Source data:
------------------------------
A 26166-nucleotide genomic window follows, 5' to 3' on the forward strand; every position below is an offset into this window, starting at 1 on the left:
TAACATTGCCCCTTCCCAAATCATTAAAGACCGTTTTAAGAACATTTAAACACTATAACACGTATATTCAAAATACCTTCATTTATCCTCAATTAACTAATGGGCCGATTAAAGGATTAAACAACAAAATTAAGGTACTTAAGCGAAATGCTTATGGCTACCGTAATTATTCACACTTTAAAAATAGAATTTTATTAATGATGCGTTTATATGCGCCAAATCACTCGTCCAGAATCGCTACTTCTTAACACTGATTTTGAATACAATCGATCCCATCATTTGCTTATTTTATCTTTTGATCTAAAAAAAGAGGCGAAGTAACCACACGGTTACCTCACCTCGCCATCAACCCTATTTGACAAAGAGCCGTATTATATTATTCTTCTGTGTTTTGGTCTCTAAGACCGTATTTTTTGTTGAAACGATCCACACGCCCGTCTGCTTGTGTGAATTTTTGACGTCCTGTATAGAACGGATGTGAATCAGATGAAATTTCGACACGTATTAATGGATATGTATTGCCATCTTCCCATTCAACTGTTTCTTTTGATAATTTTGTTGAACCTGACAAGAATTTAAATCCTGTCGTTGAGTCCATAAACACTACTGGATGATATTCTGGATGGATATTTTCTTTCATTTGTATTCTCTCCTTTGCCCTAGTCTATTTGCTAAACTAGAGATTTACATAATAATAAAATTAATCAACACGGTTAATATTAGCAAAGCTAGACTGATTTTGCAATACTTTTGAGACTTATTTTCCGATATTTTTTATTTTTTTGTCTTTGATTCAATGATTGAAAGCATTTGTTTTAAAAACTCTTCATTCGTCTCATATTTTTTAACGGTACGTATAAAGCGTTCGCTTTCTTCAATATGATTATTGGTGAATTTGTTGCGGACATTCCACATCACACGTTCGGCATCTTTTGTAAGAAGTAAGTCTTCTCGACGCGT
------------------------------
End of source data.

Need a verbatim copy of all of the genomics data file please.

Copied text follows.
A 26166-nucleotide genomic window follows, 5' to 3' on the forward strand; every position below is an offset into this window, starting at 1 on the left:
TAACATTGCCCCTTCCCAAATCATTAAAGACCGTTTTAAGAACATTTAAACACTATAACACGTATATTCAAAATACCTTCATTTATCCTCAATTAACTAATGGGCCGATTAAAGGATTAAACAACAAAATTAAGGTACTTAAGCGAAATGCTTATGGCTACCGTAATTATTCACACTTTAAAAATAGAATTTTATTAATGATGCGTTTATATGCGCCAAATCACTCGTCCAGAATCGCTACTTCTTAACACTGATTTTGAATACAATCGATCCCATCATTTGCTTATTTTATCTTTTGATCTAAAAAAAGAGGCGAAGTAACCACACGGTTACCTCACCTCGCCATCAACCCTATTTGACAAAGAGCCGTATTATATTATTCTTCTGTGTTTTGGTCTCTAAGACCGTATTTTTTGTTGAAACGATCCACACGCCCGTCTGCTTGTGTGAATTTTTGACGTCCTGTATAGAACGGATGTGAATCAGATGAAATTTCGACACGTATTAATGGATATGTATTGCCATCTTCCCATTCAACTGTTTCTTTTGATAATTTTGTTGAACCTGACAAGAATTTAAATCCTGTCGTTGAGTCCATAAACACTACTGGATGATATTCTGGATGGATATTTTCTTTCATTTGTATTCTCTCCTTTGCCCTAGTCTATTTGCTAAACTAGAGATTTACATAATAATAAAATTAATCAACACGGTTAATATTAGCAAAGCTAGACTGATTTTGCAATACTTTTGAGACTTATTTTCCGATATTTTTTATTTTTTTGTCTTTGATTCAATGATTGAAAGCATTTGTTTTAAAAACTCTTCATTCGTCTCATATTTTTTAACGGTACGTATAAAGCGTTCGCTTTCTTCAATATGATTATTGGTGAATTTGTTGCGGACATTCCACATCACACGTTCGGCATCTTTTGTAAGAAGTAAGTCTTCTCGACGCGT